By Malcolm X Abram
Beacon Journal pop music writer
Fans who have been following the Black Keys should be familiar with the West Akron duo’s modus operandi.
For three full-length releases, guitarist and vocalist Dan Auerbach has reached into his big bag o’ blues-rock riffs and consistently pulled out combinations of notes that get listeners’ heads nodding, with drummer Patrick Carney providing the lurching rhythmic foundation.
In five years, the pair of Firestone grads have seen their star rise.
They were a hot indie rock band, signed to Fat Possum, packing Akron rock club the Lime Spider; now they’re a hot rock band, signed to major label Nonesuch, packing Cleveland’s Agora, providing music for car and lingerie commercials, appearing on soundtracks for the film School of Rock and the TV show Rescue Me, and sharing big-league management with Metallica and Shania Twain.
Now with their fourth album, Magic Potion, released Tuesday on digital and three-dimensional store shelves, the band has embarked on their biggest tour yet, performing in 1,000-seat and larger theaters across the United States and already selling out shows in Europe, including an opening spot for Pearl Jam in the United Kingdom.
“It’s starting to feel more normal, even though I’m eating a $10 BLT,” Carney said from Los Angeles last week, a few hours before an in-store gig at the Amoeba.
“We’re both really happy with the record, and it’s exciting and nerve-racking because we’re hoping fans will like the record. But being in L.A. kind of puts us on edge, and having to deal with being reviewed by guys who hadn’t heard a record before they were 25 years old is kind of rough,” he said.
Most of those musically ignorant 25-year-olds should find something to like on Magic Potion.
Recorded in Carney’s West Akron basement, it begins with a familiar blues stomp, Just Got to Be, with Auerbach’s old-soul-in-a-young-Akronite’s-body wailing pushed up a little further in the mix. Potential single Your Touch comes next, giving fans the expected start-stop chord progressions and a catchy hook.
But just when it seems Magic Potion will be 11 songs of “standard” Black Keys, the ballad You’re the One finds Auerbach softly pledging his undying love over elegantly simple chords. And, despite his admitted apathy toward Led Zeppelin, the main riff of Just a Little Heat recalls Zep’s Heartbreaker and features one of the few solo blasts of Auerbach’s slide guitar.
“We had an idea for this record,” Carney said. “We wanted to simplify, condense and focus more, because Rubber Factory was more all over the place and this is more just a rock ‘n’ roll album. I think it’s much more subtle the way the songs fit together.”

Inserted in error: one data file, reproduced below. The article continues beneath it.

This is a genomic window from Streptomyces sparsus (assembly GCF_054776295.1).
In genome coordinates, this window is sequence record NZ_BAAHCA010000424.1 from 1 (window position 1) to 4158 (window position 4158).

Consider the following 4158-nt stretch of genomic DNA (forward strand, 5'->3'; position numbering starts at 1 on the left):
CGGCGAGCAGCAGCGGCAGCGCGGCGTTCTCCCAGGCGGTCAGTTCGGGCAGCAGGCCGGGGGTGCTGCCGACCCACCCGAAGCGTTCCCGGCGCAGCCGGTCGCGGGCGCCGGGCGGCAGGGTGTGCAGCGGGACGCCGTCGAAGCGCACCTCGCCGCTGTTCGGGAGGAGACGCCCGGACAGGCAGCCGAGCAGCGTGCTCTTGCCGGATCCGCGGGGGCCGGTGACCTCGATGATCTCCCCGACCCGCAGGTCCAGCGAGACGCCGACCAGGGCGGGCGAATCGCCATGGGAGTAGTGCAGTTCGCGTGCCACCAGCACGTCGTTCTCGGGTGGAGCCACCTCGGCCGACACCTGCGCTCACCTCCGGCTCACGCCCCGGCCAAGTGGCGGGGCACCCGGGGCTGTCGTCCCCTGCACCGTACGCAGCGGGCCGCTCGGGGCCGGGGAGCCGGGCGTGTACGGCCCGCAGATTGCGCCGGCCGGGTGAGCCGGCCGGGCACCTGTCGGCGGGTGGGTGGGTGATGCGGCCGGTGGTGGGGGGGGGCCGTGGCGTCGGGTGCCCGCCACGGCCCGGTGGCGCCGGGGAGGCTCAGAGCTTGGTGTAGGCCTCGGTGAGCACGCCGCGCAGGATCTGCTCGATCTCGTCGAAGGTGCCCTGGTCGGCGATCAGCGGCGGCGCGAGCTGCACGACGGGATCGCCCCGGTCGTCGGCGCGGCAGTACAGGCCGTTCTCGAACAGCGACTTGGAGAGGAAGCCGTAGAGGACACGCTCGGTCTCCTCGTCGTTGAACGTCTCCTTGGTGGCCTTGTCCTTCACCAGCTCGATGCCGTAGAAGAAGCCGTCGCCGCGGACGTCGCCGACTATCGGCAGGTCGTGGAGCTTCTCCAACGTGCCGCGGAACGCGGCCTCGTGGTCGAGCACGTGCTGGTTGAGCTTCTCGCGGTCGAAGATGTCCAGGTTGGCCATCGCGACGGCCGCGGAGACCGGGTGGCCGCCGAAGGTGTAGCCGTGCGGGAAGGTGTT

In the middle third of the record, they do that very well. Strange Desire goes from punchy chords and a desperate sounding Auerbach (“I don’t wanna go to hell, but if I do it’ll be because of you,” he moans) to pummeling listeners with a big stoner-rock riff and a guitar breakdown coda with a nice overdubbed guitar solo.
Modern Times sports the best serpentine hard-rock riffs on the record. Then Auerbach opens his broken and bleeding heart on the torch ballad The Flame, which drones like a classic Junior Kimbrough tune. Goodbye Babylon finds Auerbach looking past matters of the heart and mean mistreatin’ mamas to a more global world view (“Our boys are falling, our leaders are all appalling, you can bet by God that good will is gone, goodbye Babylon.”)
Magic Potion finds the Black Keys sounding confident in their basic sound and their abilities. All rock bands that rely heavily on riffs (as opposed to chords) are in perpetual danger of cannibalizing themselves, and the Keys do come perilously close in the album’s early tunes.
But even those very familiar- sounding songs are catchy, and the musical devil is shaking his groove thing in the album’s details where the arrangements, Auerbach’s less mumbly but still powerful vocals, and the duo’s way with a sexy rockin’ crescendo and syncopated start-stop rhythms keeps everything moving forward.
“We wanted to make a record we wanted to listen to,” Carney said, summing up the Magic Potion creation process.
“This is my favorite record that we’ve made, and it’s Dan’s too, so it’s the best we can do. (Former label) Fat Possum’s motto is sort of ours, you know -- we’re trying our best.”